Case law from the United States shows that two distinct tests have emerged to resolving pet custody disputes: firstly, the application of pure property law principles as discussed above; and secondly, the application of a ‘best interests of the animal’ test which has similarities to the ‘best interests of the child’ test used in many countries to determine the residency of children in disputes between parents. On the whole, the courts in the United States have used the property law test and rejected the ‘best interest of the animal’ test. However, in a growing number of cases the courts have been reluctant to rely solely on property law principles. For example, there are cases where one party is given ownership of the dog, having a better claim to title, but the other is awarded visitation rights to allow them to visit. There is no other type of property for which an award of visitation rights has been given. In another case the dog was given to the husband even though the wife had a better claim to title on the basis that the dog was at risk of severe injury from other dogs living at the wife’s new home.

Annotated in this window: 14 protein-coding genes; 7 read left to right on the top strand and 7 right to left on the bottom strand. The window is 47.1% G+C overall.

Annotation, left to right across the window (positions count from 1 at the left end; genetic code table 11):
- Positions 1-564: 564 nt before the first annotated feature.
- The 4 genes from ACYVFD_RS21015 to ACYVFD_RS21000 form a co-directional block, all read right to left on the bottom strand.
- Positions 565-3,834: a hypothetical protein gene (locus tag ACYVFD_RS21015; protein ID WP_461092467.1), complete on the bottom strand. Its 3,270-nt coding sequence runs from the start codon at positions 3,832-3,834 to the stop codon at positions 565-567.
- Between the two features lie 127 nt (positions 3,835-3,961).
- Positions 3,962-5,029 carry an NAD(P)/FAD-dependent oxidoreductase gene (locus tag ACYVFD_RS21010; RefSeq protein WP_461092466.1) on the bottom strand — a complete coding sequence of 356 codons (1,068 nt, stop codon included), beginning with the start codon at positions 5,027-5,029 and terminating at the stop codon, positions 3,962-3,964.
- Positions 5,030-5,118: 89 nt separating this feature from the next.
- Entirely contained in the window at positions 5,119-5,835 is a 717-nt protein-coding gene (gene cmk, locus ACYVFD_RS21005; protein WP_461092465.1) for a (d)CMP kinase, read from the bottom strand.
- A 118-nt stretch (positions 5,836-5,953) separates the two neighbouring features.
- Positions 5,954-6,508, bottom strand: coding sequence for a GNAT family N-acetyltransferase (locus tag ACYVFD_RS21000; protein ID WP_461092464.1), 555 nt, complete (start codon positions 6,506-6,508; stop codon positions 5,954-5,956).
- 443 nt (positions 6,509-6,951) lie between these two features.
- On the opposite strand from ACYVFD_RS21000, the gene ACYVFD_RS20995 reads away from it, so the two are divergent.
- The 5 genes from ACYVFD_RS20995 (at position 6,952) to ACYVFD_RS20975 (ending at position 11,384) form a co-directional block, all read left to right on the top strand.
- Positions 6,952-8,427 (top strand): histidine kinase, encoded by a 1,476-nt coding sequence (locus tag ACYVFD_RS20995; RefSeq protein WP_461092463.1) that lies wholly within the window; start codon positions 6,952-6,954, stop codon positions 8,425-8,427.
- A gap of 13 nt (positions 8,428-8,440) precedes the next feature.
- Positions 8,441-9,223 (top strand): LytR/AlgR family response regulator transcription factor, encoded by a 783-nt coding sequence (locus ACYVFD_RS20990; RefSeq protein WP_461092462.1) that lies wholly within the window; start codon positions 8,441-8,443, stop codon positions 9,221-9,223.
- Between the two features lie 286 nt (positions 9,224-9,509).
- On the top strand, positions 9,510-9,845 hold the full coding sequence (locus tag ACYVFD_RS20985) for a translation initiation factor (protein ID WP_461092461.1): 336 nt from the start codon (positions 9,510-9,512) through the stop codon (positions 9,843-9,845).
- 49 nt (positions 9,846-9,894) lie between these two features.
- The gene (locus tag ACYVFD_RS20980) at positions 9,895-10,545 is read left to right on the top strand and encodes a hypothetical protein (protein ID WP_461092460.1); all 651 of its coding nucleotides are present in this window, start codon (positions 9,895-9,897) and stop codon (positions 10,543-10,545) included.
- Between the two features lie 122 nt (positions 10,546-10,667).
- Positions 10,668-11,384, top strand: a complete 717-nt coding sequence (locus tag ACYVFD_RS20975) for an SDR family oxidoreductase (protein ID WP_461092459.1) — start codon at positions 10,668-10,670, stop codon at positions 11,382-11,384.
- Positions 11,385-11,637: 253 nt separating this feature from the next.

Pets as sentient and living property